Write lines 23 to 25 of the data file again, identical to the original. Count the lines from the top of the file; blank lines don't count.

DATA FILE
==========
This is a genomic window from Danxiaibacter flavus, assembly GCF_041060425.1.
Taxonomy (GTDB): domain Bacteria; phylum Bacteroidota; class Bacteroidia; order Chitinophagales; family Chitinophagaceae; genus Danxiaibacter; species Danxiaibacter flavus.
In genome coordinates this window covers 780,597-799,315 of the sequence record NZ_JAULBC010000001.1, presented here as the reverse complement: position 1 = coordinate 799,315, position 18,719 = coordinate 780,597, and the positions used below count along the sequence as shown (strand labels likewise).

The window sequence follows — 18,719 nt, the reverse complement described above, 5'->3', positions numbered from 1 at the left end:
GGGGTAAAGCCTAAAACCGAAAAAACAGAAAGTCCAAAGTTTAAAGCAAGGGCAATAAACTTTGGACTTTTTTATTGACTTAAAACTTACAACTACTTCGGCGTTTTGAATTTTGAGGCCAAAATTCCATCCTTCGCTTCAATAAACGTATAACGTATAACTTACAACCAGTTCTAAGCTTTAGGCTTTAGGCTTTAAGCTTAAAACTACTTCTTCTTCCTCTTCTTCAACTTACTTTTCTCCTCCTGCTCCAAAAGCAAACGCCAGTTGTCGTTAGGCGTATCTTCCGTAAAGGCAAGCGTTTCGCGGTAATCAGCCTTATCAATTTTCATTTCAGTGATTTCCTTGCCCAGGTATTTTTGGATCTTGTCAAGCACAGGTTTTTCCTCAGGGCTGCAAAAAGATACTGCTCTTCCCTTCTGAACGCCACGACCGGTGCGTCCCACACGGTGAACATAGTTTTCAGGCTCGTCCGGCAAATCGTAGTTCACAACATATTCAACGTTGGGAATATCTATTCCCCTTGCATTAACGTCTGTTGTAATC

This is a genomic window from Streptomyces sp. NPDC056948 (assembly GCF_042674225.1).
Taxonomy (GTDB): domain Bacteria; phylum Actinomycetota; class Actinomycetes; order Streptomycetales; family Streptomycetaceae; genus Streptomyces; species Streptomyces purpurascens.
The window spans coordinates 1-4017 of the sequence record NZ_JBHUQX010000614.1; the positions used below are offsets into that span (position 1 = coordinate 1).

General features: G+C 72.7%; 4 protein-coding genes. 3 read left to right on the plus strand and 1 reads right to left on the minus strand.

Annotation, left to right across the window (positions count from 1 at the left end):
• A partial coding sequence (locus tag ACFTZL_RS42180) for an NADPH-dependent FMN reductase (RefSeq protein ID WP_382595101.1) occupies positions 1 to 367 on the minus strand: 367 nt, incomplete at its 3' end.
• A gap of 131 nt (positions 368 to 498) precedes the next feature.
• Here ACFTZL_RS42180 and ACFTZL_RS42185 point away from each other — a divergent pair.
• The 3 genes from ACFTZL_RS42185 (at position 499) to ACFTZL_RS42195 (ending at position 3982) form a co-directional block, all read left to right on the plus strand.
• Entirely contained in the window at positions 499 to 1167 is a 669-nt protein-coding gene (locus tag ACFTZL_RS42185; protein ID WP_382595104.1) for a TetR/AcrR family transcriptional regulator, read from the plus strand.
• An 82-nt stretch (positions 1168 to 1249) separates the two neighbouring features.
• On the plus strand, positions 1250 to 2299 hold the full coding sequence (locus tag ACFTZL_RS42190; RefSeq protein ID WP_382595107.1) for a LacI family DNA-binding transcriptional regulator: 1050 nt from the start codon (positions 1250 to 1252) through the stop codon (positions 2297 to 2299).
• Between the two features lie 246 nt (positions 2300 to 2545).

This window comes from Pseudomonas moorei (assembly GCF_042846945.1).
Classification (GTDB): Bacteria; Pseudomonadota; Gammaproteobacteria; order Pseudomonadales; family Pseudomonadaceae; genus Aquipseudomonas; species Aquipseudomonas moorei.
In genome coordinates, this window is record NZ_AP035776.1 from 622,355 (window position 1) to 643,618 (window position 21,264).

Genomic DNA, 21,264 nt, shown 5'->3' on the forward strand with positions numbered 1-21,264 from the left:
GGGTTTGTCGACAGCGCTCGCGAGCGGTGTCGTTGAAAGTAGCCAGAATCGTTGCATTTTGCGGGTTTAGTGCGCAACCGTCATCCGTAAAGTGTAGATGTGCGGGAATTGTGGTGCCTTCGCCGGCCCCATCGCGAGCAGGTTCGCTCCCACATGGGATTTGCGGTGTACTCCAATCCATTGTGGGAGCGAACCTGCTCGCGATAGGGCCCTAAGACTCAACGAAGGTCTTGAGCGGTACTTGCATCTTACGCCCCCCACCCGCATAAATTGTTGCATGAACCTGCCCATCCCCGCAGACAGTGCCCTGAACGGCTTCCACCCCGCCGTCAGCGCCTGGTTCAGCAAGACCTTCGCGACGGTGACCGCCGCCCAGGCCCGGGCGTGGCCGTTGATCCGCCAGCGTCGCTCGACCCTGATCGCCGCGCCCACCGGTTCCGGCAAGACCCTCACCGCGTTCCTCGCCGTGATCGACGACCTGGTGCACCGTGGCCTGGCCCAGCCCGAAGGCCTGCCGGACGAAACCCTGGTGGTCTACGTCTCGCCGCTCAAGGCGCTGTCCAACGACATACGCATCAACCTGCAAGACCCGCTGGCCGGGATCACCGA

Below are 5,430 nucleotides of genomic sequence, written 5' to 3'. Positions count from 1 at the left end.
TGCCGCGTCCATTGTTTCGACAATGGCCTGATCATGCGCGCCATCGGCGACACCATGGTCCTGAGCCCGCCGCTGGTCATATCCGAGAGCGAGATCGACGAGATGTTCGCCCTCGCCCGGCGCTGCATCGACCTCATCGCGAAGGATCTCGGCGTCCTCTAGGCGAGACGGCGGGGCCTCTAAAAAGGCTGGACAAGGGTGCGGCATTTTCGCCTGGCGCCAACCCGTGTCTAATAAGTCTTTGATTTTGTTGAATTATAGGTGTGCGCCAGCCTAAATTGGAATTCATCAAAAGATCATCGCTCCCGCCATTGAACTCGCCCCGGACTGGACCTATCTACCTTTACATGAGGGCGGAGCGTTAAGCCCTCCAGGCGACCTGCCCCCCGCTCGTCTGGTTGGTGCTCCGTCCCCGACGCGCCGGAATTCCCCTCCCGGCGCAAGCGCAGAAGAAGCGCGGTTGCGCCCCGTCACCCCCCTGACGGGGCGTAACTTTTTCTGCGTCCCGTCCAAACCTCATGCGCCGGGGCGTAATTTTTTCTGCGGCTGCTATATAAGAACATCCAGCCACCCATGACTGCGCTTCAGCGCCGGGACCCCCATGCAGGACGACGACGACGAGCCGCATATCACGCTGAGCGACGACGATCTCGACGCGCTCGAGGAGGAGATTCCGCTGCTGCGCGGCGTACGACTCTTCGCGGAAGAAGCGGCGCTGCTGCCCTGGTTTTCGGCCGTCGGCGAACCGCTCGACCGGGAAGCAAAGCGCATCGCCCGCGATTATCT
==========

GGGTTTGTCGACAGCGCTCGCGAGCGGTGTCGTTGAAAGTAGCCAGAATCGTTGCATTTTGCGGGTTTAGTGCGCAACCGTCATCCGTAAAGTGTAGATGTGCGGGAATTGTGGTGCCTTCGCCGGCCCCATCGCGAGCAGGTTCGCTCCCACATGGGATTTGCGGTGTACTCCAATCCATTGTGGGAGCGAACCTGCTCGCGATAGGGCCCTAAGACTCAACGAAGGTCTTGAGCGGTACTTGCATCTTACGCCCCCCACCCGCATAAATTGTTGCATGAACCTGCCCATCCCCGCAGACAGTGCCCTGAACGGCTTCCACCCCGCCGTCAGCGCCTGGTTCAGCAAGACCTTCGCGACGGTGACCGCCGCCCAGGCCCGGGCGTGGCCGTTGATCCGCCAGCGTCGCTCGACCCTGATCGCCGCGCCCACCGGTTCCGGCAAGACCCTCACCGCGTTCCTCGCCGTGATCGACGACCTGGTGCACCGTGGCCTGGCCCAGCCCGAAGGCCTGCCGGACGAAACCCTGGTGGTCTACGTCTCGCCGCTCAAGGCGCTGTCCAACGACATACGCATCAACCTGCAAGACCCGCTGGCCGGGATCACCGA

Below are 5,430 nucleotides of genomic sequence, written 5' to 3'. Positions count from 1 at the left end.
TGCCGCGTCCATTGTTTCGACAATGGCCTGATCATGCGCGCCATCGGCGACACCATGGTCCTGAGCCCGCCGCTGGTCATATCCGAGAGCGAGATCGACGAGATGTTCGCCCTCGCCCGGCGCTGCATCGACCTCATCGCGAAGGATCTCGGCGTCCTCTAGGCGAGACGGCGGGGCCTCTAAAAAGGCTGGACAAGGGTGCGGCATTTTCGCCTGGCGCCAACCCGTGTCTAATAAGTCTTTGATTTTGTTGAATTATAGGTGTGCGCCAGCCTAAATTGGAATTCATCAAAAGATCATCGCTCCCGCCATTGAACTCGCCCCGGACTGGACCTATCTACCTTTACATGAGGGCGGAGCGTTAAGCCCTCCAGGCGACCTGCCCCCCGCTCGTCTGGTTGGTGCTCCGTCCCCGACGCGCCGGAATTCCCCTCCCGGCGCAAGCGCAGAAGAAGCGCGGTTGCGCCCCGTCACCCCCCTGACGGGGCGTAACTTTTTCTGCGTCCCGTCCAAACCTCATGCGCCGGGGCGTAATTTTTTCTGCGGCTGCTATATAAGAACATCCAGCCACCCATGACTGCGCTTCAGCGCCGGGACCCCCATGCAGGACGACGACGACGAGCCGCATATCACGCTGAGCGACGACGATCTCGACGCGCTCGAGGAGGAGATTCCGCTGCTGCGCGGCGTACGACTCTTCGCGGAAGAAGCGGCGCTGCTGCCCTGGTTTTCGGCCGTCGGCGAACCGCTCGACCGGGAAGCAAAGCGCATCGCCCGCGATTATCT